Lake Manapouri, Southland, New Zealand
GPS: -45.523617802843, 167.49237168289
Lake Manapouri is located in a sparsely populated and wild region of New Zealand, in the south-west of the South Island (Te Waipounamu). Close to the 45th south parallel, this lake is surrounded by deep fjords and high peaks sculpted by glaciers. It occupies a land of adventure renowned for its calm and silent waters on the fringes of the tourist resort of Queenstown.
Manapouri is the deepest lake in the country (444 meters) and is made up of around 30 islets and virgin beaches spread around the Cathedral range. Formed by the tectonic plates then shaped by the melting of the glaciers only 20,000 years ago (geological era of the Quaternary), Lake Manapouri is part of Fiordland National Park. It is the largest nature reserve in the country and one of the largest protected areas in the world (12,500 km²). Together with the Aoraki/Mount Cook National Park, Mount Aspiring National Park and Westland Tai Poutini National Park, they form a landscape of rare scenic beauty, listed as a Unesco World Heritage site under the name Te Wāhipounamu. The latter covers 26,000 km² of area and represents 10% of the continental territory of New Zealand.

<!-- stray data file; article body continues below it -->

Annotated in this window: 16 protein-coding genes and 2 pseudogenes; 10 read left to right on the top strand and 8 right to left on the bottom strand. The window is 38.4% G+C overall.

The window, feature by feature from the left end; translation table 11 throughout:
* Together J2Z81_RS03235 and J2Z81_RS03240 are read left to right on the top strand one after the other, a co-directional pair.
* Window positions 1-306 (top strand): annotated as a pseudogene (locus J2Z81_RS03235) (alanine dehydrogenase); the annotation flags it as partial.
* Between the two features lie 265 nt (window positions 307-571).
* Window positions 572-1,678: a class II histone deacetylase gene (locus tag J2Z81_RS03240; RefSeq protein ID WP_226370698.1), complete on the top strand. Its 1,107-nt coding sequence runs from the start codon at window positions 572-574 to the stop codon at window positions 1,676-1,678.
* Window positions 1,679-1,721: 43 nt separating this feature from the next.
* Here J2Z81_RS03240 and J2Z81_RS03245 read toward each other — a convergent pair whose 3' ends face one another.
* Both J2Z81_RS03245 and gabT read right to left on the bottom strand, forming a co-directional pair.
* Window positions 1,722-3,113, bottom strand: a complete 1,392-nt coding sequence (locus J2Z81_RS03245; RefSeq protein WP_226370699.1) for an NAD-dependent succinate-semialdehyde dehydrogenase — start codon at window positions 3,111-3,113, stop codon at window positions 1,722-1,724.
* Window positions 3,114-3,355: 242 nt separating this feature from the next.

According to a Māori legend, Lake Manapouri is known as a “lake with a sorrowful heart”. It stretches over four inlets (Hope, North, South and West) with breath-taking landscapes. This natural site is also called Roto-ua (rainy lake) since it rains more than 200 days a year, on average. Fishing and hiking are the main activities of this remote region of Fiordland. The Lake Manapouri region brings together three of the country’s nine Great Walks, the most beautiful New Zealand hiking routes (Milford, Routeburn and Kepler Tracks). Recognized for their spectacular landscapes, these walking trails can take several days to complete. From them you can approach several natural sites (Alpine lakes, mountain passes, deep valleys, profound gorges, virgin forests, waterfalls, wild rivers) by following marked trails, suspension bridges, wooden walkways and boat trips.